See a glorious orbital sunrise glow from the space station

A sunrise seen from space leaves an astronaut speechless.

Amanda Kooser
Freelance writer Amanda C. Kooser covers gadgets and tech news with a twist for CNET. When not wallowing in weird gear and iPad apps for cats, she can be found tinkering with her 1956 DeSoto.
Amanda Kooser
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ESA astronaut Alexander Gerst captured this image from the space station.


Even though the crew of the International Space Station sees 16 sunrises over the course of a day, it never gets old. 

European Space Agency astronaut Alexander Gerst captured an outstanding sequence of orbital sunrise photos and posted them to social media on Friday. They show a molten sun emerging from a bright horizon of orange, yellow and blue stripes.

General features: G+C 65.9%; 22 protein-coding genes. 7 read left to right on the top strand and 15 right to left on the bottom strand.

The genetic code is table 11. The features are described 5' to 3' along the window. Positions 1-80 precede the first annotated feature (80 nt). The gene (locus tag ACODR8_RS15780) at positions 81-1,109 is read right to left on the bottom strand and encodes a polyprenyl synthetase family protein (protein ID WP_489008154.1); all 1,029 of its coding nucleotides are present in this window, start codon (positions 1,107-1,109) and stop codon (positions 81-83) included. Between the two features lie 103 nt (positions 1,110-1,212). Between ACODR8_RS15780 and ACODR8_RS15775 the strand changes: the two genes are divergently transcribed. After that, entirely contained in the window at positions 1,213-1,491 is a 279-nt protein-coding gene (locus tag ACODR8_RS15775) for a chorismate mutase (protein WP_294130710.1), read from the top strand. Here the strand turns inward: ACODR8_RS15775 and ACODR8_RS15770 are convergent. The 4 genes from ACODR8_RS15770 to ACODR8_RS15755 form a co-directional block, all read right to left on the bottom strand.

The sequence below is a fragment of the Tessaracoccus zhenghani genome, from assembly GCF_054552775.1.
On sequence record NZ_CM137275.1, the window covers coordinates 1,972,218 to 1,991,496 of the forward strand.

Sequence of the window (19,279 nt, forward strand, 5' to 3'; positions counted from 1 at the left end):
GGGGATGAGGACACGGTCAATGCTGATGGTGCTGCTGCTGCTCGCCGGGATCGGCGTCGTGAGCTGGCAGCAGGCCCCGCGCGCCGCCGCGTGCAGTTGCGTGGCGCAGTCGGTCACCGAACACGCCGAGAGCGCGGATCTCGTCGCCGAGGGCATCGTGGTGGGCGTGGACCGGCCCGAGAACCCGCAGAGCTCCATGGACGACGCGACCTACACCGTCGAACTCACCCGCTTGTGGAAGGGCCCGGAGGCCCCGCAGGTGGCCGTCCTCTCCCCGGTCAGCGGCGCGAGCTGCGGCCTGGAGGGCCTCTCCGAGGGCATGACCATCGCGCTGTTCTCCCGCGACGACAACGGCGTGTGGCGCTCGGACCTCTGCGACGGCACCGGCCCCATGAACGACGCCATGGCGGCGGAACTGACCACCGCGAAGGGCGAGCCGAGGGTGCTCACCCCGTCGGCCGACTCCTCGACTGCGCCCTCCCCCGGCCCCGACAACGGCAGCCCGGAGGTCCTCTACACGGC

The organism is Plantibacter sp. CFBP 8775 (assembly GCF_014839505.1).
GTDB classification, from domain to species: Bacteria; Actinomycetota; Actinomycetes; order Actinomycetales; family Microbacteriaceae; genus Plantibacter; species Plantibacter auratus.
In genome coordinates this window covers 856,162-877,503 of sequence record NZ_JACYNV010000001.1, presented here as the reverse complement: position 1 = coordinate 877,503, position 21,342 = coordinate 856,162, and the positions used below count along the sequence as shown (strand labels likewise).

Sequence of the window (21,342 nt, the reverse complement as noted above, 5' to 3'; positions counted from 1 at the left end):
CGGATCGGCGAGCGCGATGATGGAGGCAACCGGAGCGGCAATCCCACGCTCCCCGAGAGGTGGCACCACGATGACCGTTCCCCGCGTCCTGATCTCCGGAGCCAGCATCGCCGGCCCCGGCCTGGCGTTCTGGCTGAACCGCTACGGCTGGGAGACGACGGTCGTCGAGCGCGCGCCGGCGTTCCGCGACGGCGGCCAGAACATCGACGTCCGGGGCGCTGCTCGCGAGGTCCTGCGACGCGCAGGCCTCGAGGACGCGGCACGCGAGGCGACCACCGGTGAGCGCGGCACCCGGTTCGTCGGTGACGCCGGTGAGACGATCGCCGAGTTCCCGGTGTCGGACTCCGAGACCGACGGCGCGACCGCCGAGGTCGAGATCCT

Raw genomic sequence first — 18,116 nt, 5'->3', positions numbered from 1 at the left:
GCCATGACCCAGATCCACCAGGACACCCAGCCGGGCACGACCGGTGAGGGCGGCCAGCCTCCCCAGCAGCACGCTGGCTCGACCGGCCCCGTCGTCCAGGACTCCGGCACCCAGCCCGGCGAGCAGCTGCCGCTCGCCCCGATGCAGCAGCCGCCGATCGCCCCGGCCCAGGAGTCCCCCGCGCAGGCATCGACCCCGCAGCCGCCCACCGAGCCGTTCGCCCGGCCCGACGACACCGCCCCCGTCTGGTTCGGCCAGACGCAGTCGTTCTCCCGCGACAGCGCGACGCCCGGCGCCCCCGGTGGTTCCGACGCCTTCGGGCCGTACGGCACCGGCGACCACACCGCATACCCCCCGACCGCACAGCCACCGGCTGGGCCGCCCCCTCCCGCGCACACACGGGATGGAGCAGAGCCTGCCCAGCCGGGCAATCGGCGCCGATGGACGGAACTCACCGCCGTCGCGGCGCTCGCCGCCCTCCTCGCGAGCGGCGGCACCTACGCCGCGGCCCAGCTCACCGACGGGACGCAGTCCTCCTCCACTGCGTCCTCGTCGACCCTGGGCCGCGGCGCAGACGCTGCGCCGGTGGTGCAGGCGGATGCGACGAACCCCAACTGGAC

"I don't know any words, in any language, to match the beauty of an orbital sunrise," Gerst wrote.

The German astronaut, who is a geophysicist and volcanologist, has a knack for capturing stirring photos from his vantage point in orbit. He snapped a gorgeous image of the moon in July and some startling looks at the glaring eye of Typhoon Trami in September.

Gerst took over command of the ISS this week from NASA astronaut Drew Feustel, who returned to Earth on Thursday. This is Gerst's second mission to the space station.

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